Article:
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They are odes to how different pitchers can look and be, one little and lithe and right-handed, the other gangly and gargantuan slinging from ungodly angles with his left arm. Tuesday, Pedro Martinez and Randy Johnson – two of the most dominant and intimidating pitchers of an era defined by offense – were overwhelmingly voted into baseball’s Hall of Fame.
Martinez, the Dominican right-hander known mostly for his time with the Montreal Expos and Boston Red Sox, and 6-foot-10 Californian Johnson both gained entry into the Hall in their first year of eligibility, and they headline a four-man class that also includes Houston second baseman Craig Biggio and Atlanta Braves right-hander John Smoltz – also eligible for the first time.
[Boswell: A Hall of Fame vote that makes you feel good again.]
The Baseball Writers Association of America, which conducted voting among its members of a decade or more for the 71st time, continued to show that it will not allow entry into the Hall for those players who are suspected of using performance-enhancing drugs during their careers. Thus, all-time home run king Barry Bonds and seven-time Cy Young winner Roger Clemens fell short of the necessary 75 percent tally for the third straight year. Mark McGwire and Sammy Sosa, who helped revitalize baseball with their chase for Roger Maris’s single-season home run record in the summer of 1998, both fell woefully short.
Each inductee, who will be honored in July at a ceremony in Cooperstown, N.Y., presented a compelling case for inclusion.
Martinez, at just 5-foot-11 and 170 pounds, presents the case for honoring a player who dominated over a period of time rather than simply compiled statistics for decades. His 1999 and 2000 seasons with the Red Sox – in which he went 41-10 with a 1.90 ERA when the American League’s collective ERA was 4.90 – compare favorably with the best back-to-back campaigns ever turned in, those authored by the likes of Sandy Koufax and Bob Gibson. But expand out, and for the seven seasons from 1997 and 2003, he struck out 31.8 percent of the batters he faced – indeed, striking out 5.87 hitters for every man he walked, almost 1-2/3 more strikeouts per walk than the next best during that span – and notched a 2.20 ERA mostly in the American League during the height of the Steroid Era.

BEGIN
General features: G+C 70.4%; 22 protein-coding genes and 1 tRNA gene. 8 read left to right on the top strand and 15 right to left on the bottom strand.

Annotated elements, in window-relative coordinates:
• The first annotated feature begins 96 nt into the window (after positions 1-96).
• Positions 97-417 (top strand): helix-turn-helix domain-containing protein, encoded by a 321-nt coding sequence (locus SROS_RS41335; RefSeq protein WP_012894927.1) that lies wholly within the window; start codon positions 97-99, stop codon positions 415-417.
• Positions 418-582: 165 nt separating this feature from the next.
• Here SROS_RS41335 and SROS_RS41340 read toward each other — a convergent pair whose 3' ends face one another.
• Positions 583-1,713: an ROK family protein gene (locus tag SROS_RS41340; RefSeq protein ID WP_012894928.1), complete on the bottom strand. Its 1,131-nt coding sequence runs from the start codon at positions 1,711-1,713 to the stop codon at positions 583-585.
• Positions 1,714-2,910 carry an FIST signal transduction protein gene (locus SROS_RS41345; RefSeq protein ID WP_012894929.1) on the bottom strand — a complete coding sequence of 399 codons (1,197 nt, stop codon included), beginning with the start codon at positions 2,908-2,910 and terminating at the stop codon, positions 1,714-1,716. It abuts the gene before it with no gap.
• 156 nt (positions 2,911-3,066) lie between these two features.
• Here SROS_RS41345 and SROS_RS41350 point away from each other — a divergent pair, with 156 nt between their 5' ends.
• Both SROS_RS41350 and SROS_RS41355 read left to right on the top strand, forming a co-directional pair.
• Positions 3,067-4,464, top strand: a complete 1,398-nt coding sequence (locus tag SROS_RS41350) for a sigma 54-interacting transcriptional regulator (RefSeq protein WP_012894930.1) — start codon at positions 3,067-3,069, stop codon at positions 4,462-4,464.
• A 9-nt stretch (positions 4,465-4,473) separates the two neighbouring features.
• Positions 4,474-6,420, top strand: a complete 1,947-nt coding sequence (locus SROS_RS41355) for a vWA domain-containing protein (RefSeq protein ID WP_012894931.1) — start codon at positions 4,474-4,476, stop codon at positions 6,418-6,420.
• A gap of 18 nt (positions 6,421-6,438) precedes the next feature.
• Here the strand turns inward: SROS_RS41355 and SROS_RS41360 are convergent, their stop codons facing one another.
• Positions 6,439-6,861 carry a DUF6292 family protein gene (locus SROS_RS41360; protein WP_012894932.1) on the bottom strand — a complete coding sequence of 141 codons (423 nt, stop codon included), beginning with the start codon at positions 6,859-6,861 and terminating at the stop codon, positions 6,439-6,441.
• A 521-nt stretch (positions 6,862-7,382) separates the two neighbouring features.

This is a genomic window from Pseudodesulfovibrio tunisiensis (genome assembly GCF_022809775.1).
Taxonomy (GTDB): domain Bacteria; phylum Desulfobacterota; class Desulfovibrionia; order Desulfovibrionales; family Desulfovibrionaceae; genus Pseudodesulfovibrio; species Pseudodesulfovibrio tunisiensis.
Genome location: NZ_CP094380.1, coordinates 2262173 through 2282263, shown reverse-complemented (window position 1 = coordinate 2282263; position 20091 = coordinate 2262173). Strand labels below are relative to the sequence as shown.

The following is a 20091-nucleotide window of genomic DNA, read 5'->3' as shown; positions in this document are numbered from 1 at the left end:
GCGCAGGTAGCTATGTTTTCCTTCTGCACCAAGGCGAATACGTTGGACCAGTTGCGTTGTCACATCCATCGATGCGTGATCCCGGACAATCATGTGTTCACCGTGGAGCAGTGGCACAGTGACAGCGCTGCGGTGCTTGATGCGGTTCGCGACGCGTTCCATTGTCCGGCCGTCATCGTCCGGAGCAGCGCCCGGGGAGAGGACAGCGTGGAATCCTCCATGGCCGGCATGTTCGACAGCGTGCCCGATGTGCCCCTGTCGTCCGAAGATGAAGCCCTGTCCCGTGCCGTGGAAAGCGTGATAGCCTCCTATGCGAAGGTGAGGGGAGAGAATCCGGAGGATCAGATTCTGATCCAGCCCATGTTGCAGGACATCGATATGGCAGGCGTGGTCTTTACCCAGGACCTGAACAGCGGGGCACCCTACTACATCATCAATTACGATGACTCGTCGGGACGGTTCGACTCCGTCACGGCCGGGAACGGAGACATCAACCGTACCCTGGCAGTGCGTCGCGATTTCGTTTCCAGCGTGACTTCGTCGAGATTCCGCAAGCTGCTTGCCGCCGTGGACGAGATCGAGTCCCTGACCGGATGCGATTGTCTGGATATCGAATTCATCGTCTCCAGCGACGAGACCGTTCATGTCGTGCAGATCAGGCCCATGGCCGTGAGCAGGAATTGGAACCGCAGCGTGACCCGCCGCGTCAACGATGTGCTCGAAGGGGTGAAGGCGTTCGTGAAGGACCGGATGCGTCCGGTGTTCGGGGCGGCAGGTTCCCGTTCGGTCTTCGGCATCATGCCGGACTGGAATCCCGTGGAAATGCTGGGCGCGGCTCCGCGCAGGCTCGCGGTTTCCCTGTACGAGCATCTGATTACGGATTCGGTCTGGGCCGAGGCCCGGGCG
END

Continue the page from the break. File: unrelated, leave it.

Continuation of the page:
No, Martinez didn’t win 300 games – as Johnson did – but his 219-100 career mark and 2.93 ERA didn’t hurt him at all. He won three Cy Young awards, authored an unforgettable relief appearance in the 1999 American League Division Series against Cleveland, and received 91.1 percent of the vote.
Johnson both compiled and dominated during his 22 seasons that began in Montreal and Seattle but was perhaps defined by his eight-year stay in Arizona, where he won the National League Cy Young award every season from 1999 to 2002, adding that hardware to the AL version he took while still with the Mariners in 1995. He won his 300th game during a final-season swansong with San Francisco to bring his career mark to 303-166, led his league in strikeouts eight times and struck out more than 300 men six times. That leaves him second on the all-time strikeout list with 4,875 and first in strikeouts per nine innings pitched at 10.610.
Johnson’s 372 strikeouts in 2001 have been exceeded only twice since 1900 – by gentlemen named Koufax and Ryan. Throw in his MVP performance in the 2001 World Series – which included a 1.04 ERA in three appearances, the last a four-up-and-four-down performance in Game 7 – and it’s no wonder Johnson received 97.3 percent of the vote.
Smoltz, who garnered 82.9 percent of the vote, was a contemporary of both Martinez and Johnson, but he had a much different career. Few pitchers have entered the election process with such a diverse resume – with Dennis Eckersley and perhaps Hoyt Wilhelm the only hybrid starter-relievers in Smoltz’s class.
From 1989-99, as the Braves transitioned from laughingstocks to perennial division winners, Smoltz became one of the most reliable starters in the game, posting a 3.29 ERA while striking out 2,061 men – topped only by Johnson, Clemens and David Cone during that span. He missed all of 2000 following Tommy John surgery, and when he struggled in his return to the rotation in 2001, he became the closer. In 2002, he led the NL with 55 saves, and from 2002-04 he saved 144 games with just 13 blown opportunities. He then returned to the rotation and went 44-22 with a 3.22 ERA over the ensuing three years. Smoltz and Eckersley are the only players to have both won 20 games in a season and saved 50 games in a season.

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